Study: Chronic Stress May Affect Probability of Mental Illness

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The Times of India highlighted interesting news regarding the link between chronic stress and mental illness Wednesday, reporting on a study conducted by Daniela Kaufer, UC Berkeley associate professor of integrative biology, and her colleagues, including graduate students Sundari Chetty and Aaron Freidman.

According to The Times of India, the researchers found conclusive evidence that chronic stress results in a disruption of the delicate balance and timing of communication within the brain. It has long been suggested that chronic stress causes long-term changes in the brain, resulting in those with chronic stress suffering from mental problems like anxiety and mood disorders later in life; however, the researchers found further support for that claim when they discovered that chronic stress generates more myelin-producing cells and fewer neurons than normal. This causes an excess of myelin in some areas of the brain, and that is what upsets the balance and communication within the brain.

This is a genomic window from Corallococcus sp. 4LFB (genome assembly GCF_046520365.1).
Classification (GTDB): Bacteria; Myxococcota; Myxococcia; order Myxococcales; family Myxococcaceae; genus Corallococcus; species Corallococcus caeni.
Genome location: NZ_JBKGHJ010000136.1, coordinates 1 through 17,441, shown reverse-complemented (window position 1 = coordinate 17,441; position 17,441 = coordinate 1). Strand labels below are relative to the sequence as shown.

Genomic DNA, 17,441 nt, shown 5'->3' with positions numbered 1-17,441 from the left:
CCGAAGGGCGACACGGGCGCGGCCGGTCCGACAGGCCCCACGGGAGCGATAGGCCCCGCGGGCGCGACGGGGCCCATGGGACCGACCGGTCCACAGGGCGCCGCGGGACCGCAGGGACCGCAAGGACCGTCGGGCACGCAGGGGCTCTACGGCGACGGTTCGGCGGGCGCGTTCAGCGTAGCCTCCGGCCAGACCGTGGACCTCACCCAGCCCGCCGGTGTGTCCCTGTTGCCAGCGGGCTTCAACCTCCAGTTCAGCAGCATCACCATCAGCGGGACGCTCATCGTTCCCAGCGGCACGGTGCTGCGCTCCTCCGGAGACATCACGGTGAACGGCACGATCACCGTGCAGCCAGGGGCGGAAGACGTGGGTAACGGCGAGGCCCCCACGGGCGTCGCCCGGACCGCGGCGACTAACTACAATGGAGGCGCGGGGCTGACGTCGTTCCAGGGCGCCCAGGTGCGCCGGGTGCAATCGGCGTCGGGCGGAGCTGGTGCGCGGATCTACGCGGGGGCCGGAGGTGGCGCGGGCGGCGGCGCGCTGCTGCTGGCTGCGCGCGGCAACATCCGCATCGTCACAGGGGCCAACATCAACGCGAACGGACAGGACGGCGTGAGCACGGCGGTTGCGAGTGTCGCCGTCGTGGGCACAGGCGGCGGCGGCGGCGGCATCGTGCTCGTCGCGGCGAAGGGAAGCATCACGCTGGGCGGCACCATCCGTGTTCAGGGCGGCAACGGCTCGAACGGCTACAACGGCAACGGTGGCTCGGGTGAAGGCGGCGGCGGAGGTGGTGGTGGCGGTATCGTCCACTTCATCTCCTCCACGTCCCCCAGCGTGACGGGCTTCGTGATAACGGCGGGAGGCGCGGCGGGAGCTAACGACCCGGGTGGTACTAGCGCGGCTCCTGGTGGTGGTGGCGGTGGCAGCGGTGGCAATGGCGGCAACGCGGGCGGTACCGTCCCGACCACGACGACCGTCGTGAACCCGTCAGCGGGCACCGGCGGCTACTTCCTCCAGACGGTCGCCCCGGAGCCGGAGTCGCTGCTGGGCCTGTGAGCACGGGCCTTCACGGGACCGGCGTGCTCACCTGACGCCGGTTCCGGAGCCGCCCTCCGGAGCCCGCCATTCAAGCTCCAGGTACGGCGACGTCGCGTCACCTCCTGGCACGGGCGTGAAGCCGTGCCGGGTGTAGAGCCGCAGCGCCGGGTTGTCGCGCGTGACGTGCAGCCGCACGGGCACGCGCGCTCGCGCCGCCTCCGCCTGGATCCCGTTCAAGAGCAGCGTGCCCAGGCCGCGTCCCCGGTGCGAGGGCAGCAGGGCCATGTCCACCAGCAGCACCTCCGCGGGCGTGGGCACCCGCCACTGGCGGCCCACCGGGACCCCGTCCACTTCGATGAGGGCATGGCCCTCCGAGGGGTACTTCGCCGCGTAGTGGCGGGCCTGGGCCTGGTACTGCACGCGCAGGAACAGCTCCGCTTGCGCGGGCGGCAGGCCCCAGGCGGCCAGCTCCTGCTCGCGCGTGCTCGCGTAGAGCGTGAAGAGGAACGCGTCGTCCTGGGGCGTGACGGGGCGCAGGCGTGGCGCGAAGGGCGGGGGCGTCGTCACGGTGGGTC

Keufer’s lab did its research on adult rats, and it was on these specimens that the researchers were able to study the molecular and cellular effects of acute and chronic stress, focused especially on neural stem cells in the hippocampus of the brains of the rats. Before their research, the scientists thought that stem cells only matured into neurons or a type of glial cell called an astrocyte. However, from their research, they could conclude that chronic stress also makes stem cells in the hippocampus mature into another type of glial cell called an oligodendrocyte, which produces the myelin that sheaths nerve cells.

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